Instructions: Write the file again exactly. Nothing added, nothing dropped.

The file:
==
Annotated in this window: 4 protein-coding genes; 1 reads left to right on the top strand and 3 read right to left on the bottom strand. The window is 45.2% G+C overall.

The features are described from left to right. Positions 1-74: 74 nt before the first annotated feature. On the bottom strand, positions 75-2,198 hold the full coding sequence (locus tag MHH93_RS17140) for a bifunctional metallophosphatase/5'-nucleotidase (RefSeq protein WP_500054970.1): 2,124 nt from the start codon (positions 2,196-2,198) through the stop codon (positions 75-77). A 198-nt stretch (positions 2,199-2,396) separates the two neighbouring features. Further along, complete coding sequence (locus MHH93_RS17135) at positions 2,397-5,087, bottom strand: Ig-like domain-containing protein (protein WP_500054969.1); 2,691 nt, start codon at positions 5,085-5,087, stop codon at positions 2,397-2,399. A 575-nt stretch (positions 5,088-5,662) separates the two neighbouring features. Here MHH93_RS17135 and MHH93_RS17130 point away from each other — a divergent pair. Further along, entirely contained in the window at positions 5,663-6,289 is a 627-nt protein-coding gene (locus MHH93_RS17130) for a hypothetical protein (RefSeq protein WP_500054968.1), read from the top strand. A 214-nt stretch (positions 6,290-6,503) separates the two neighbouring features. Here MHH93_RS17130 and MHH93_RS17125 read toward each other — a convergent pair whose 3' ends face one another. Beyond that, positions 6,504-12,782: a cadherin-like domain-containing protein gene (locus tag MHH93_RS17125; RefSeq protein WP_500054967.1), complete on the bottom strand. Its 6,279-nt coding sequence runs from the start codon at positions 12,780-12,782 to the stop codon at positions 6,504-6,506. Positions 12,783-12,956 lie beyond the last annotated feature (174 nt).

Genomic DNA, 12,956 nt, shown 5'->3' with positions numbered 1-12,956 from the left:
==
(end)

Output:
Annotated in this window: 4 protein-coding genes; 1 reads left to right on the top strand and 3 read right to left on the bottom strand. The window is 45.2% G+C overall.

The features are described from left to right. Positions 1-74: 74 nt before the first annotated feature. On the bottom strand, positions 75-2,198 hold the full coding sequence (locus tag MHH93_RS17140) for a bifunctional metallophosphatase/5'-nucleotidase (RefSeq protein WP_500054970.1): 2,124 nt from the start codon (positions 2,196-2,198) through the stop codon (positions 75-77). A 198-nt stretch (positions 2,199-2,396) separates the two neighbouring features. Further along, complete coding sequence (locus MHH93_RS17135) at positions 2,397-5,087, bottom strand: Ig-like domain-containing protein (protein WP_500054969.1); 2,691 nt, start codon at positions 5,085-5,087, stop codon at positions 2,397-2,399. A 575-nt stretch (positions 5,088-5,662) separates the two neighbouring features. Here MHH93_RS17135 and MHH93_RS17130 point away from each other — a divergent pair. Further along, entirely contained in the window at positions 5,663-6,289 is a 627-nt protein-coding gene (locus MHH93_RS17130) for a hypothetical protein (RefSeq protein WP_500054968.1), read from the top strand. A 214-nt stretch (positions 6,290-6,503) separates the two neighbouring features. Here MHH93_RS17130 and MHH93_RS17125 read toward each other — a convergent pair whose 3' ends face one another. Beyond that, positions 6,504-12,782: a cadherin-like domain-containing protein gene (locus tag MHH93_RS17125; RefSeq protein WP_500054967.1), complete on the bottom strand. Its 6,279-nt coding sequence runs from the start codon at positions 12,780-12,782 to the stop codon at positions 6,504-6,506. Positions 12,783-12,956 lie beyond the last annotated feature (174 nt).

Genomic DNA, 12,956 nt, shown 5'->3' with positions numbered 1-12,956 from the left: